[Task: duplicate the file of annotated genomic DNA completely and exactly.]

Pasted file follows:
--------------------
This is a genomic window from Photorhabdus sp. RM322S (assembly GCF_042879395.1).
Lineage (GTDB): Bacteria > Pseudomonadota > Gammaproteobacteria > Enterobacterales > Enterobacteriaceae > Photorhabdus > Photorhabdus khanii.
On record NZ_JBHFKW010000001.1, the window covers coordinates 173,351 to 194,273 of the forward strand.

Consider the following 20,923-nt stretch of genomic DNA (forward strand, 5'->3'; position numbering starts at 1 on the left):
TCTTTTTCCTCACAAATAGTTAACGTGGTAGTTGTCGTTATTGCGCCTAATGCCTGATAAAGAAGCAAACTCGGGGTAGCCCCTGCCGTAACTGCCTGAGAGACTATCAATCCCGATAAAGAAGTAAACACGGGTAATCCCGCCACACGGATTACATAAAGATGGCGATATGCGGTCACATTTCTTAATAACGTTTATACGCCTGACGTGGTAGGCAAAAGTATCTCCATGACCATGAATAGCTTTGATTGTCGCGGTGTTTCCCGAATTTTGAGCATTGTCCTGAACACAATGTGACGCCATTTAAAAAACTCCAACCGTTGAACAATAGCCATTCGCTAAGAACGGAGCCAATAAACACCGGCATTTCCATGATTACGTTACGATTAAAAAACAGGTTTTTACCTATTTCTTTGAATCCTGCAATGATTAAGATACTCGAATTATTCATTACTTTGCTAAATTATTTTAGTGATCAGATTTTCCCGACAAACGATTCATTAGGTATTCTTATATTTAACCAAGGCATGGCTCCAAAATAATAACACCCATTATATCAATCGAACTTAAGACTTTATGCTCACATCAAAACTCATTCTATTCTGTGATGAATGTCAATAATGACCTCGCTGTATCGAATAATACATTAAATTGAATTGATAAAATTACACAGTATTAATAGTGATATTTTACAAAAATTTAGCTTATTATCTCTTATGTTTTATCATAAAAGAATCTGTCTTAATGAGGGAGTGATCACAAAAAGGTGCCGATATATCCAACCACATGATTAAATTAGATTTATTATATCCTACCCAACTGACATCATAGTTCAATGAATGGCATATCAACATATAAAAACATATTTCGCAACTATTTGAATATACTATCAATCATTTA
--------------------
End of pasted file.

This is a genomic window from Photorhabdus sp. RM322S (assembly GCF_042879395.1).
Lineage (GTDB): Bacteria > Pseudomonadota > Gammaproteobacteria > Enterobacterales > Enterobacteriaceae > Photorhabdus > Photorhabdus khanii.
On record NZ_JBHFKW010000001.1, the window covers coordinates 173,351 to 194,273 of the forward strand.

Consider the following 20,923-nt stretch of genomic DNA (forward strand, 5'->3'; position numbering starts at 1 on the left):
TCTTTTTCCTCACAAATAGTTAACGTGGTAGTTGTCGTTATTGCGCCTAATGCCTGATAAAGAAGCAAACTCGGGGTAGCCCCTGCCGTAACTGCCTGAGAGACTATCAATCCCGATAAAGAAGTAAACACGGGTAATCCCGCCACACGGATTACATAAAGATGGCGATATGCGGTCACATTTCTTAATAACGTTTATACGCCTGACGTGGTAGGCAAAAGTATCTCCATGACCATGAATAGCTTTGATTGTCGCGGTGTTTCCCGAATTTTGAGCATTGTCCTGAACACAATGTGACGCCATTTAAAAAACTCCAACCGTTGAACAATAGCCATTCGCTAAGAACGGAGCCAATAAACACCGGCATTTCCATGATTACGTTACGATTAAAAAACAGGTTTTTACCTATTTCTTTGAATCCTGCAATGATTAAGATACTCGAATTATTCATTACTTTGCTAAATTATTTTAGTGATCAGATTTTCCCGACAAACGATTCATTAGGTATTCTTATATTTAACCAAGGCATGGCTCCAAAATAATAACACCCATTATATCAATCGAACTTAAGACTTTATGCTCACATCAAAACTCATTCTATTCTGTGATGAATGTCAATAATGACCTCGCTGTATCGAATAATACATTAAATTGAATTGATAAAATTACACAGTATTAATAGTGATATTTTACAAAAATTTAGCTTATTATCTCTTATGTTTTATCATAAAAGAATCTGTCTTAATGAGGGAGTGATCACAAAAAGGTGCCGATATATCCAACCACATGATTAAATTAGATTTATTATATCCTACCCAACTGACATCATAGTTCAATGAATGGCATATCAACATATAAAAACATATTTCGCAACTATTTGAATATACTATCAATCATTTA